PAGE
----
Unsightly prehistoric shark found in south-eastern Australia
An unsightly and quite scary-looking frilled shark has been found in south-eastern Australia.
With an ancestry dates back 80 million years, this species of shark, known as the “living fossil”, was caught on a fishing trawler in waters near Lakes Entrance in the Victoria's Gippsland region.
Simon Boag, from the South East Trawl Fishing Association, said it was the first time in living memory that a frilled shark had been sighted.
“We couldn't find a fisherman who had ever seen one before,” he said.
“It does look 80 million years old. It looks prehistoric, it looks like it's from another time!”
The local fishermen were left perplexed at the sight of the two-metre-long creature, whose head and body resemble an eel, but whose tail is more reminiscent of a shark.
The Commonwealth Scientific and Industrial Research Organisation (CSIRO) confirmed it to be a frilled shark, and while the species is known to the scientific community, it was a nonetheless rare and bizarre find for local fishermen.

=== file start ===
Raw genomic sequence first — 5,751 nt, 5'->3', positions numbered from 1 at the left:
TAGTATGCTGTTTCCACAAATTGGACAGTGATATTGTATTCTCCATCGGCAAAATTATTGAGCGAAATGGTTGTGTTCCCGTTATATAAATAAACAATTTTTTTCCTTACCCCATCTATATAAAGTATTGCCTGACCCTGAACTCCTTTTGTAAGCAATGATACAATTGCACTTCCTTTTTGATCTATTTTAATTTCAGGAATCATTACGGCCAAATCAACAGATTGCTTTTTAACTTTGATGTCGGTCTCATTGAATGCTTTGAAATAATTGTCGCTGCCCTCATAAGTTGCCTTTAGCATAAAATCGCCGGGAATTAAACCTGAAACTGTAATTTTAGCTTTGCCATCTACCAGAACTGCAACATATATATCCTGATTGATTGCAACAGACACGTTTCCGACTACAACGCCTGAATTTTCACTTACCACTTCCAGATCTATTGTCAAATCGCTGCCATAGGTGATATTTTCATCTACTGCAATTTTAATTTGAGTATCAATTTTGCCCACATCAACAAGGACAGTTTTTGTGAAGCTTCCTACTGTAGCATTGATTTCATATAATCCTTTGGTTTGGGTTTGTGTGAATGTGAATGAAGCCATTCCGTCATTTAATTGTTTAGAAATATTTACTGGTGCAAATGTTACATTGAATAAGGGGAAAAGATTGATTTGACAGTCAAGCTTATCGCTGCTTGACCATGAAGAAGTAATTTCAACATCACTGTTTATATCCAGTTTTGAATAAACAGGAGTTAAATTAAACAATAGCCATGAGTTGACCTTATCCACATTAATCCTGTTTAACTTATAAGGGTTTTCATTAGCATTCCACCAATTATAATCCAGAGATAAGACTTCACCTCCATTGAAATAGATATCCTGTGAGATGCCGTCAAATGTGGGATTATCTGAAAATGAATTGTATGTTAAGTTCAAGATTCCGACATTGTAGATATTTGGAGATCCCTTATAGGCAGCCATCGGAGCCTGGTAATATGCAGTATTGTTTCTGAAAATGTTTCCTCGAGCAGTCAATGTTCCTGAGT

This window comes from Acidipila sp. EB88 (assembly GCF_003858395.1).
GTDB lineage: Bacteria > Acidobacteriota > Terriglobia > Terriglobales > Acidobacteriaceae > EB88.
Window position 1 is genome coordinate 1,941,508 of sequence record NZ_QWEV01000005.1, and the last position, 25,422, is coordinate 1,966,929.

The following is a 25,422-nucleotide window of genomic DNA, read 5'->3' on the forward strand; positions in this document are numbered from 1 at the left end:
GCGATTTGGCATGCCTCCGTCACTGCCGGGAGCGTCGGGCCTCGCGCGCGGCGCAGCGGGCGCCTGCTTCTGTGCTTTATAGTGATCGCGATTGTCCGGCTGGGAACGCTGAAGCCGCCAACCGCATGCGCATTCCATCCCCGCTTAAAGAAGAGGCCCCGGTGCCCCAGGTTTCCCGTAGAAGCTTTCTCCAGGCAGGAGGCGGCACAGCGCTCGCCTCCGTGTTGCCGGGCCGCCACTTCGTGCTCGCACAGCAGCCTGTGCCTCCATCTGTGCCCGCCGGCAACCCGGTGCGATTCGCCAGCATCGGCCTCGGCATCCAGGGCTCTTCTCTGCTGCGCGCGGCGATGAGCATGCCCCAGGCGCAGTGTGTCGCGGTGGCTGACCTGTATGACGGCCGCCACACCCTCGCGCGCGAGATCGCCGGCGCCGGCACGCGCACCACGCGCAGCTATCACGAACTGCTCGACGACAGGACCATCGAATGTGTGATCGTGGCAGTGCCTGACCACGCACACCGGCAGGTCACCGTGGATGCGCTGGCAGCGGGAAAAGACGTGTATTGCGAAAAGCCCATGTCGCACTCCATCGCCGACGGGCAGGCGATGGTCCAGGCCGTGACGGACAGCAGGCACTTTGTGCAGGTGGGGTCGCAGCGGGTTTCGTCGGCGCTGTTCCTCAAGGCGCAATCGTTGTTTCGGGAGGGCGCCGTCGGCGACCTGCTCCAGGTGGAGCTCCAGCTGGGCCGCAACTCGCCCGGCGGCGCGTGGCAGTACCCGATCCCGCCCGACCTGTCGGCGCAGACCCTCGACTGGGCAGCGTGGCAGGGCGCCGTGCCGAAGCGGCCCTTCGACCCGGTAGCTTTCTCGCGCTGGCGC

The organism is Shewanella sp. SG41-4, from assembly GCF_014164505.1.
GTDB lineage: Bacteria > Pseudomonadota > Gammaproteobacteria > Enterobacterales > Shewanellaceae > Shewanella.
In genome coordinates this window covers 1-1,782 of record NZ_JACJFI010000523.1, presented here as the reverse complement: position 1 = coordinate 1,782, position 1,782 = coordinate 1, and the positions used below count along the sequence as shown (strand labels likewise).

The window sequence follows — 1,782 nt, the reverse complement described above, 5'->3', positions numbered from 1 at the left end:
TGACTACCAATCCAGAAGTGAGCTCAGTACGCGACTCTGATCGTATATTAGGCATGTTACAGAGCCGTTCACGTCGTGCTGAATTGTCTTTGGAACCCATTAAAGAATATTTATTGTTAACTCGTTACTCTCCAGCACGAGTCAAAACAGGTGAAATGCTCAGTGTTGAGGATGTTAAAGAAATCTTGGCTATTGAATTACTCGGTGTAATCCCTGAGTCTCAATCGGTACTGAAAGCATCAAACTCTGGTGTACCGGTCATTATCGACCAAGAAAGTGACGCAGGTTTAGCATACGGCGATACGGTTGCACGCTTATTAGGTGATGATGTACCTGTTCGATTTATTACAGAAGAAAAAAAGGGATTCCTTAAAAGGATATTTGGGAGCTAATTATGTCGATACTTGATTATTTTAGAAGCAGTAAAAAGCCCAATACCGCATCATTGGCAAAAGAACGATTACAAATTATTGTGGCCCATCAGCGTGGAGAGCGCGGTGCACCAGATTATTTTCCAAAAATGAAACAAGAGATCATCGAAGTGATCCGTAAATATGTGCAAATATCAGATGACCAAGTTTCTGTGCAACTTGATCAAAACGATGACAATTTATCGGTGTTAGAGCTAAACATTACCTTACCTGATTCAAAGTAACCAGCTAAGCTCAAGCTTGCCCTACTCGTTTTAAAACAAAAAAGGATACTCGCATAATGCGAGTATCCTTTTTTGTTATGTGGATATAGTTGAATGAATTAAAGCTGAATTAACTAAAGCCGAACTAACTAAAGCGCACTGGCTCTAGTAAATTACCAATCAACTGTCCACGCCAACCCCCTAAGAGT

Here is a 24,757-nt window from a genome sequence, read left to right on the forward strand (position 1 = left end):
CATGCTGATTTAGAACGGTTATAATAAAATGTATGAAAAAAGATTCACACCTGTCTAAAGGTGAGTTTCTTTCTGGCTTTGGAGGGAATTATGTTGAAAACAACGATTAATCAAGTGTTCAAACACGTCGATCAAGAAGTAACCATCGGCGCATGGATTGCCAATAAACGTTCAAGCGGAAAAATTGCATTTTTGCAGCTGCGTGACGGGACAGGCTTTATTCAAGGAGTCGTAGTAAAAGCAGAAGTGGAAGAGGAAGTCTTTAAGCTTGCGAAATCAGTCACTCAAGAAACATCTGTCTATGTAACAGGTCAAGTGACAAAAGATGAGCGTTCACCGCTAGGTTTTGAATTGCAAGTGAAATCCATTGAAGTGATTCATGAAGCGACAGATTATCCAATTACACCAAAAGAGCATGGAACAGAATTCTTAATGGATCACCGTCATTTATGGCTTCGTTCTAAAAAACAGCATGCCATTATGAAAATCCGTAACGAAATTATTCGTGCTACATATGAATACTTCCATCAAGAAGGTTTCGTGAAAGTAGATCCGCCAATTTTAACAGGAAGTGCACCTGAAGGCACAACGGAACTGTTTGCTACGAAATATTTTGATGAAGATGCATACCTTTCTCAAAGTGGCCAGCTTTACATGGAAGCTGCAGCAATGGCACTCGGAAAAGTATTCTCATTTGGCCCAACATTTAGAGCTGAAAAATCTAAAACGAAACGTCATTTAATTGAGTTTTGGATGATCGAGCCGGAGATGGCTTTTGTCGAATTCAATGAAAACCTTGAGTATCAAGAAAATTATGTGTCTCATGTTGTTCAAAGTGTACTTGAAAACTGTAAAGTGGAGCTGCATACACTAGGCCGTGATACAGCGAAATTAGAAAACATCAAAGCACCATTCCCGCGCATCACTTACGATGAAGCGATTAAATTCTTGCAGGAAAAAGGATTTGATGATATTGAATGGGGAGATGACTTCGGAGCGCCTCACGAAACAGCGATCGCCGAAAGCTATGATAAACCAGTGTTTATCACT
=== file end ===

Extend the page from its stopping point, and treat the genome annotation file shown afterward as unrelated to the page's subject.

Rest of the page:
“It has 300 teeth over 25 rows, so once you're in that mouth, you're not coming out,” Mr Boag said.
“Good for dentists, but it is a freaky thing. I don't think you would want to show it to little children before they went to bed.”
“It's in our freezer at the moment,” said museum owner Coralie Griffiths.
“It'll be two or three weeks before it's on display.”